Select Committee on Communications and Digital
Corrected oral evidence: Freedom of expression online
Tuesday 8 December 2020
Members present: Lord Gilbert of Panteg (The Chair); Lord Allen of Kensington; Baroness Bull; Baroness Buscombe; Viscount Colville of Culross; Lord McInnes of Kilwinning; Baroness McIntosh of Hudnall; Baroness Quin; Baroness Rebuck; Lord Storey; The Lord Bishop of Worcester; Lord Vaizey of Didcot.
Evidence Session No. 4 Virtual Proceeding Questions 38 - 45
I: Ruth Smeeth, Chief Executive Officer, Index on Censorship; Richard Wingfield, Head of Legal, Global Partners Digital.
USE OF THE TRANSCRIPT
This is a corrected transcript of evidence taken in public and webcast on www.parliamentlive.tv.
Ruth Smeeth and Richard Wingfield.
Q38 The Chair: In our second evidence session today, we are joined by Ruth Smeeth and Richard Wingfield. Ruth and Richard, welcome, and thank you for joining us. The session is being broadcast online and a transcript will be taken.
Ruth is the chief executive of Index on Censorship and Richard is a legal and policy expert. Would you introduce yourselves and tell us a bit about the organisations that you represent? Would you also give us your opening perspective on the broad issue of freedom of expression online? We will then take questions from members of the panel.
Ruth Smeeth: Good afternoon, everybody. I have been chief executive of Index on Censorship for six months, so if there are questions I do not quite know the answer to, please bear with me and I will resubmit. It is a very strange experience for me to be on this side of a committee hearing in Parliament, and not on that side. It is a nerve-racking experience on this side, as it turns out.
Some of you may be aware of Index on Censorship’s incredible heritage. We are coming to our 50th anniversary next year. We were established to be a voice for the persecuted; for people living behind the Iron Curtain who were being persecuted because of their writings. The index was established to be a vehicle for writers and scholars.
We have a quarterly magazine that we have published consistently for 50 years. It acts as a platform for people who cannot be published in their own country, and shines a light on what is happening in oppressive regimes. Stephen Spender, who launched us in The Times in 1971, made it clear that we were not to be a grievance sheet but rather that we were to expose and to fight for free speech in the UK, France and the US, because the rest of the world looks to us. The guidance and how we choose to legislate free expression and how we use the Human Rights Act is key. The rest of the world will look to us and repressive regimes will hide behind what we do.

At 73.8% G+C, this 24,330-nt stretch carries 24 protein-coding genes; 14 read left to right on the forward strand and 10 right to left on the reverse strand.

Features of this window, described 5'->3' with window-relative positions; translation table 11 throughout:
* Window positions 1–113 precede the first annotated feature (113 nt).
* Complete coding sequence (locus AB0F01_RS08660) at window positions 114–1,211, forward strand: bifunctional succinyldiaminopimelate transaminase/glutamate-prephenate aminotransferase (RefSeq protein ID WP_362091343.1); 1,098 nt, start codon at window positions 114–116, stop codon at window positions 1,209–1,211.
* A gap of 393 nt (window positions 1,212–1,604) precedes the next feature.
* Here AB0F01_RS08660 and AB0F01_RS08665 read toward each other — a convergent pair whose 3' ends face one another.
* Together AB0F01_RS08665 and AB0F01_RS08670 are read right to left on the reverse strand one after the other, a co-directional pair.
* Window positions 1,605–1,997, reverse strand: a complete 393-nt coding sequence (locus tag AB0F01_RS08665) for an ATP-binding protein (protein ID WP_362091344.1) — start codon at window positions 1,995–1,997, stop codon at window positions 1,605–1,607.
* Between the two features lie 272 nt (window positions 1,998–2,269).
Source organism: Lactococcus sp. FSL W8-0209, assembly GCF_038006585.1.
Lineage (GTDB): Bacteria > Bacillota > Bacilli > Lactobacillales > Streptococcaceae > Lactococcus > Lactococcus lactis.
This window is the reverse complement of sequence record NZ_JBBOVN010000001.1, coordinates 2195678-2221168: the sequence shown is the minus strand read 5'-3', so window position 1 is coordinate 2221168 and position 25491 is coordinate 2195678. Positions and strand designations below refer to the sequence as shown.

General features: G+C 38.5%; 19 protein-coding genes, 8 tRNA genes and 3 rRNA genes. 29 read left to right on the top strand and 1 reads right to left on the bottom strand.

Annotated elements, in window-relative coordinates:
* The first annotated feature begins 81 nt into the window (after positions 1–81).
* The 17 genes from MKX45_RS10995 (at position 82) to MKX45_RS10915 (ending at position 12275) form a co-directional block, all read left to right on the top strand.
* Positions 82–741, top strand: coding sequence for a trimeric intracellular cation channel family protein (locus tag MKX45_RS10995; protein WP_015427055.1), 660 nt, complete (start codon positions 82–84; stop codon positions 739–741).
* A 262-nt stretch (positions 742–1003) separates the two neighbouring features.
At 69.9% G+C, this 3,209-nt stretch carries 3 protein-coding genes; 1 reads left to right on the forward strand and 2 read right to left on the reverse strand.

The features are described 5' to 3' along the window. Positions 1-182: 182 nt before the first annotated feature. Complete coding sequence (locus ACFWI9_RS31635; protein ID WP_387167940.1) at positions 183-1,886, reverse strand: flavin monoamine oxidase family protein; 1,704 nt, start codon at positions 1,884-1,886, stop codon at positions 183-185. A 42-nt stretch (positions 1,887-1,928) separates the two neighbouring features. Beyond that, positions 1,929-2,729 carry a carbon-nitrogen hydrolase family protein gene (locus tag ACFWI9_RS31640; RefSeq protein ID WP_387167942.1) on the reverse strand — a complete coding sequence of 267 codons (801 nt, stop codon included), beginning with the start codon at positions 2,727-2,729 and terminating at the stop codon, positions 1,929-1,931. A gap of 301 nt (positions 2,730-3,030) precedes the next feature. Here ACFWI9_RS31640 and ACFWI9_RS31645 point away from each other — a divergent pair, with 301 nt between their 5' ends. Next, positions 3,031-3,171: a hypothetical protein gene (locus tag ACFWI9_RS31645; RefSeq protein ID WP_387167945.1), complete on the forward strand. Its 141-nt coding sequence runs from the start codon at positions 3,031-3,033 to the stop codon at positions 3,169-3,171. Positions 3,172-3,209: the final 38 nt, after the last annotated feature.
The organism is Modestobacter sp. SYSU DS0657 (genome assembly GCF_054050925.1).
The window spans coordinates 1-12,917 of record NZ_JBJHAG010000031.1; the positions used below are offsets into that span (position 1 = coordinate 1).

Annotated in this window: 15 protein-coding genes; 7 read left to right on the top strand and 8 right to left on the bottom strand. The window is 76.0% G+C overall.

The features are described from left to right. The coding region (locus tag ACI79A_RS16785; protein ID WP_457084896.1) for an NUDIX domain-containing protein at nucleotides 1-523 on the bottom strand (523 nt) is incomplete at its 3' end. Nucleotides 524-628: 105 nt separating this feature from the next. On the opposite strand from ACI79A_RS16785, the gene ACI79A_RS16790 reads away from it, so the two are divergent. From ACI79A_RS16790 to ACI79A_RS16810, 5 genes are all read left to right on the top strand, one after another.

As regards free expression online, my position is clear. Online activity is incredible because it has given so many more people an immediate voice. Those of you who know my political context will know that I as much as anyone else appreciate the fact that there is a problem with online harm and bullying and harassment online. I do not start from the position that there is no problem. There is a problem. It is whether legislation is the right way to deal with it and what the unintended consequences may be of that legislation.
We should be very clear that, in the context of history, online activity is a very new tool, but, especially in the last year, it is not about our online lives versus our offline lives. It is now our lives and we should not seek to regulate our offline lives differently from our online lives. That is why I have some concerns about the Government’s White Paper on online harms and the likely legislation, which I am sure we will touch on. In an international context, we need to be prepared to recognise that people are looking to us.
The Chair: We will definitely touch on that and many other aspects. Richard Wingfield, welcome.
Richard Wingfield: Thank you very much for inviting me today. I am the Head of Legal at Global Partners Digital. It is an organisation based in the UK, but we work globally. We were established in 2004 by Andrew Puddephatt, who is now the chair of the Internet Watch Foundation, so is someone who has been involved in online content for a number of years. Our broad mission is to try to ensure that the development, the use and, increasingly, the regulation of the internet and its technology supports and enhances human rights rather than undermines them or puts them at risk. We work across the world with partners in about 40 countries to try to ensure that these kinds of debates and conversations, whether with companies or with Governments, lead to rights-respecting outcomes.